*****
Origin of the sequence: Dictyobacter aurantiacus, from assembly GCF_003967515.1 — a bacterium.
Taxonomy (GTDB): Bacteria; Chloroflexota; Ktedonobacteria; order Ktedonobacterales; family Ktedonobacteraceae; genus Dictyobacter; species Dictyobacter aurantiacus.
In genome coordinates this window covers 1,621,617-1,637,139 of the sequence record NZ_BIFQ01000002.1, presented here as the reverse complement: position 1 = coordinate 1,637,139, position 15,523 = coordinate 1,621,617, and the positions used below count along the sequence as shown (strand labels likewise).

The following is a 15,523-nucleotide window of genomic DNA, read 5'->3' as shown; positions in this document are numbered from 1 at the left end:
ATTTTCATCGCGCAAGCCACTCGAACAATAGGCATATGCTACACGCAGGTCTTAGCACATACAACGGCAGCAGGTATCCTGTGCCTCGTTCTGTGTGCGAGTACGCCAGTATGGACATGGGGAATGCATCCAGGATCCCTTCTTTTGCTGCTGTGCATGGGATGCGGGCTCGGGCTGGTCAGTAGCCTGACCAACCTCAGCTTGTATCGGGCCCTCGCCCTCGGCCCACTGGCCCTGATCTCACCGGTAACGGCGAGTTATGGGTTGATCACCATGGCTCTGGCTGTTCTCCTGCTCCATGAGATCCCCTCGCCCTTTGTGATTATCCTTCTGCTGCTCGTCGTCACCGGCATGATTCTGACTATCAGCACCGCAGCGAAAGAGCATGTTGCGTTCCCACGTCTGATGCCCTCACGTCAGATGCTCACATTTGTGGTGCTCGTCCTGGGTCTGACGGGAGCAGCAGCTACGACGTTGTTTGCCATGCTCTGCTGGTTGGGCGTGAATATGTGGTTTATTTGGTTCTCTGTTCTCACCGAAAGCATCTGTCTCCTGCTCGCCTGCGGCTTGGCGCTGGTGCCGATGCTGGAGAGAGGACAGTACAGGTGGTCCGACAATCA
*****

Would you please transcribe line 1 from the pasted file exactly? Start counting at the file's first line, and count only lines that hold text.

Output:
Origin of the sequence: Dictyobacter aurantiacus, from assembly GCF_003967515.1 — a bacterium.